At least 20 popular Android apps are still sending user data to Facebook without consent, study finds
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In the wake of the Cambridge Analytica scandal, the landscape of online privacy has drastically changed. Users have been made more aware of exactly how they’re being tracked by companies like Google and Facebook, and lawmakers have tried to combat invasive tracking with efforts like GDPR. Despite all these efforts to curtail companies’ surreptitiously keeping tabs on their user base (and even non-users), it doesn’t seem that the big players in personal data care. Case in point: a recent report by Privacy International (PI) found that at least 20 popular applications have been sending user data to Facebook without user content or knowledge.
PI tested 34 Android apps with an install base greater than 10 million users and found that 20 send user data to Facebook within the first second of the app opening. This data is sent regardless of whether or not the user has a Facebook account and occurs immediately without notifying the user or asking for consent to send the data.
For the most part, this data is simply a trigger that the app has been opened and Facebook’s Software Development Kit (SDK) has been initialized. However, some apps also send personal data, such as user location, family size, whether or not the user has children, gender, and more. All of this data is tied to a specific Google advertising ID (AAID). This can potentially create a profile of the user based on their app usage.
PI gave an example of a user that installs a few apps (Qibla Connect, Period Tracker Clue, Indeed, and My Talking Tom). The data sent from these apps could tell Facebook that the user is likely a Muslim woman with children looking for a job.
One of the worst offenders is KAYAK, a travel and flight tracking app. KAYAK sends a fairly detailed report to Facebook every time it’s opened, including departure and arrival cities, the number of tickets purchased (including children’s tickets), ticket class, and departure and arrival dates.
Worse still, PI found that even using Facebook’s own opt-out options for non-users made no difference in the data sent by apps.
The culprit appears to be Facebook’s SDK. Apparently, developers must proactively set a flag to delay the data transfer until consent is given by the user. This option is only available in SDK version 4.34 or later, meaning that app developers must actively update their applications to use the new SDK. It’s obvious that the developers of the apps in question either haven’t set the appropriate flag or haven’t upgraded their Facebook SDK to a current version.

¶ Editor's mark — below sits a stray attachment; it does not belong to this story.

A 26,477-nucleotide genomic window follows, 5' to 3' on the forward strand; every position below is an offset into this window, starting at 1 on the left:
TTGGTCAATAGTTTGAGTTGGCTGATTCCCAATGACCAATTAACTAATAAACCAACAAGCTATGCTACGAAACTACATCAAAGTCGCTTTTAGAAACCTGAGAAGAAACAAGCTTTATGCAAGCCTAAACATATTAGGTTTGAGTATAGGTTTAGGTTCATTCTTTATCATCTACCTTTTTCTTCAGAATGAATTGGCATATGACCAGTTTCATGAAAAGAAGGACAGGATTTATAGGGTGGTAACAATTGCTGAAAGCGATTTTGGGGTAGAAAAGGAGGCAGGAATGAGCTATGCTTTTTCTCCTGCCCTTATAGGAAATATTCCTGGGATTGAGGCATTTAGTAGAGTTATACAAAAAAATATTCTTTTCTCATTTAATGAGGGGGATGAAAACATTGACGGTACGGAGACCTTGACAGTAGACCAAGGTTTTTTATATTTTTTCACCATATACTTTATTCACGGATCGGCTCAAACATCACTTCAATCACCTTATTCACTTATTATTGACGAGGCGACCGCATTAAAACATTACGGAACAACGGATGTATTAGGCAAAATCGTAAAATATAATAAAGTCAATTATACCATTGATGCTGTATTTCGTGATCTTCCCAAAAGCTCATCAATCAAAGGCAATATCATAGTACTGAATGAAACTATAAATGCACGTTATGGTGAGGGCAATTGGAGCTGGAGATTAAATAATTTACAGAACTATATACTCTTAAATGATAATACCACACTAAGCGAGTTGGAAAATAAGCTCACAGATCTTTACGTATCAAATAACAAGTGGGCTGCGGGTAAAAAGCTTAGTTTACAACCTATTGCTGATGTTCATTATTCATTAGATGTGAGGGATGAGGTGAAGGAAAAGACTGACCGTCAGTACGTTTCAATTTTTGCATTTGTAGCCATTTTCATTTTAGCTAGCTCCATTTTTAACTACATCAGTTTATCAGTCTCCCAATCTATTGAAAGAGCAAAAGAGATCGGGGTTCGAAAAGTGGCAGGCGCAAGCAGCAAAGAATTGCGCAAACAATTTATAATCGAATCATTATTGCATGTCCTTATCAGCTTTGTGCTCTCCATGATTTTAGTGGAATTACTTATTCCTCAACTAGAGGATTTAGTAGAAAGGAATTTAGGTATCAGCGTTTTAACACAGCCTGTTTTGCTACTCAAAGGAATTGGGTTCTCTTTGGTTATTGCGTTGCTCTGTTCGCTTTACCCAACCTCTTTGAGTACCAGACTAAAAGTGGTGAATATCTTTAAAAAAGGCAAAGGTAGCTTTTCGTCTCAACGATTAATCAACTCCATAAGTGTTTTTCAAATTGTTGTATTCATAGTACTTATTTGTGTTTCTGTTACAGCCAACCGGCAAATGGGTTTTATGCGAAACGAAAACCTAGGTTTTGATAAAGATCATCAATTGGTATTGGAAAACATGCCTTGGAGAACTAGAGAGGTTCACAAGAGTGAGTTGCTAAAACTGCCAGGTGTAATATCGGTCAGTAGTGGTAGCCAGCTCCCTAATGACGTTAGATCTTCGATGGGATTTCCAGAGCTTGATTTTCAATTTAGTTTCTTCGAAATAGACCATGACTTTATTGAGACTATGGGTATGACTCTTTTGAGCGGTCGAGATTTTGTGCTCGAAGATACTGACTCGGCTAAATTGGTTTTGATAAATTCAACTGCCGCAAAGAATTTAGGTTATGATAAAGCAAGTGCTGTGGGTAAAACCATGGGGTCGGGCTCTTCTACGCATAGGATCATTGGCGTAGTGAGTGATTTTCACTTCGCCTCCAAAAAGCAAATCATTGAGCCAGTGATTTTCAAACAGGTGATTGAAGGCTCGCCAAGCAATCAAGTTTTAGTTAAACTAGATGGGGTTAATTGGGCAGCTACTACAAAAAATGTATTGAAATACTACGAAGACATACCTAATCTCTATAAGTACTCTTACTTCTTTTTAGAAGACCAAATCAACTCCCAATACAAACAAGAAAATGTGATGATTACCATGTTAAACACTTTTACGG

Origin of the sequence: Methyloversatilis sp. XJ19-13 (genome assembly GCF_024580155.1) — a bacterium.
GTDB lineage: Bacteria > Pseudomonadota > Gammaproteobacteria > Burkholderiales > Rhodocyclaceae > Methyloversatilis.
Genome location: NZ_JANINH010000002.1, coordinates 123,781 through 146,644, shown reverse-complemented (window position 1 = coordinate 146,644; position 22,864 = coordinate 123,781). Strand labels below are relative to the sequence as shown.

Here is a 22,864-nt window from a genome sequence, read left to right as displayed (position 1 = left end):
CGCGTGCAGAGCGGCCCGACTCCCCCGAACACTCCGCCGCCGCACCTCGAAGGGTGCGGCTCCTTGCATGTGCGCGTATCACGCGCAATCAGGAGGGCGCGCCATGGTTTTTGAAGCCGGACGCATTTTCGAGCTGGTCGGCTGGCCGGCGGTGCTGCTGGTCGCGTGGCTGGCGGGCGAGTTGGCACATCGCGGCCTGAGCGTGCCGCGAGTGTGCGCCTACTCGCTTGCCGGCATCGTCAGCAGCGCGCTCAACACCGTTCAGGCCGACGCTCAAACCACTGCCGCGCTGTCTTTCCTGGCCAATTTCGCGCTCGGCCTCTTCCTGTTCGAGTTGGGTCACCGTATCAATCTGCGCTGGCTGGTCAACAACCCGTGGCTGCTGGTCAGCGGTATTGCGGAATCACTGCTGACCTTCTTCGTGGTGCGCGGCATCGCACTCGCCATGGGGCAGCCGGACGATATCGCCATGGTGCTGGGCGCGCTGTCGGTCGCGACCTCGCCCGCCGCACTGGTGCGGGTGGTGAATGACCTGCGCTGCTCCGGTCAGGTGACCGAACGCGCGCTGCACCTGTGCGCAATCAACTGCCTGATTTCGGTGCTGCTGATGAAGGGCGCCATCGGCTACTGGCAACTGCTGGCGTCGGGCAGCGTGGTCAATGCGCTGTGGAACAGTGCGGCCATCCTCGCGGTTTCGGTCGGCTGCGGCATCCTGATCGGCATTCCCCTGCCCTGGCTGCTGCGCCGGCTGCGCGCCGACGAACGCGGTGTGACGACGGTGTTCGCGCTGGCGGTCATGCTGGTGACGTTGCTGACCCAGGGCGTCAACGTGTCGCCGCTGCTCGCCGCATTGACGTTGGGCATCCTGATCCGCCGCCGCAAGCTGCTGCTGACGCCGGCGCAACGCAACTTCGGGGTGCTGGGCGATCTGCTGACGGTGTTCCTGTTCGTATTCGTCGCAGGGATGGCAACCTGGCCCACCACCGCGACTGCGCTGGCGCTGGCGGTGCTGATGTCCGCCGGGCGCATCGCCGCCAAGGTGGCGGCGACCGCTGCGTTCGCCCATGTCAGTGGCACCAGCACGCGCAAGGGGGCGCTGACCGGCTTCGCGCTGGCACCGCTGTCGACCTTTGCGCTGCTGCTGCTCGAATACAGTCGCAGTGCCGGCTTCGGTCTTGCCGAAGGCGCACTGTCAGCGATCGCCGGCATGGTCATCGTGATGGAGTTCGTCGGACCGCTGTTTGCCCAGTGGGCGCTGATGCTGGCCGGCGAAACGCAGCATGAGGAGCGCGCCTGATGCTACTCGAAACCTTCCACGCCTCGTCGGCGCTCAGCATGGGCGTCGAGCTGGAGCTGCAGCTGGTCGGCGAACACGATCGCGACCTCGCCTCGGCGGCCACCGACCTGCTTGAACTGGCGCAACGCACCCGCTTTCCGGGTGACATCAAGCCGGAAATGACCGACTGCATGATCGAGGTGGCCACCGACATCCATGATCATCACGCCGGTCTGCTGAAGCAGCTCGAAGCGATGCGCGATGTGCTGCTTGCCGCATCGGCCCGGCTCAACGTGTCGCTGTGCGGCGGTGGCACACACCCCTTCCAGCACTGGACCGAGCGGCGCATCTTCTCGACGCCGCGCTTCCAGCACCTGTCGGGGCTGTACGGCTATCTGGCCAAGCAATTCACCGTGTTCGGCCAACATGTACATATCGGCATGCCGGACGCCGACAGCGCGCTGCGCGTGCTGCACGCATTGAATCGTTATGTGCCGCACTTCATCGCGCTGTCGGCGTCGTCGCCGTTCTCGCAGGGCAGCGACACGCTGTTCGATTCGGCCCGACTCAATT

This report raises several legal questions. Facebook was already raked over the coals for failing to comply with GDPR for a month after the law’s implementation. The feature described above wasn’t included in Facebook’s SDK until 35 days after GDPR took effect. At this point, the primary question is not whether or not these data transfers are legal (they’re not); it remains to be determined who exactly is at fault.
Facebook is placing the blame squarely at the feet of app developers. In an email to PI, Facebook said that developers have long had the option to fully disable the automatic transmission of event logging and that the update (made in June of this year) gives developers better control over implementing event logging in a way that complies with GDPR. In responses sent to PI, many app developers stated they were unaware of the problems and will work to update their applications to better comply with privacy law. It’s possible that these app developers were ignorant of how the Facebook SDK was tracking users automatically and instantaneously without consent. It’s also possible that these app developers are simply playing dumb now that they’ve been caught.
In reality, it’s likely that both Facebook and the app developers should share responsibility. On the one hand, Facebook has a reputation for tracking users and non-users in any way possible and may not have encouraged app developers of the updates to their SDK (or made the updates obvious). On the other, app developers are responsible for complying with user data protection laws in every region in which their apps are distributed. All said, the legality of the matter is up to courts to decide, as is blame.
It should be noted that the iOS versions send similar datasets to Facebook, but due to the way that Apple’s advertising IDs work, user consent must first be given. In that vein, iOS apps still track user data but are unable to send it on to Facebook without notifying the user and asking for consent.
The full report and recommendations for steps Android and iOS users can take to protect their privacy can be found here.
Here is a full list of the apps tested. The ones in bold are the 20 found to immediately send data to Facebook upon opening:
- BMI Calculator and weight tracker
- Calorie Counter - MyFitnessPal
- Candy Crush
- Clean Master
- Family Locator GPS Tracker
- HP ePrint
- Indeed Job Search
- Instant Heart Rate: Heart Rate & Pulse Monitor
- King James Bible
- Muslim Pro - Prayer Times, Azan, Quran, & Qibla
- My Talking Tom
- Period Tracker - Period Calendar Ovulation Tracker
- Period Tracker Clue
- Phone Tracker By Number
- Qibla Connect
- Salatuk (Prayer Time)
- Security Master
- Skater Boy
- Super-Bright LED Flashlight
- Turbo Cleaner
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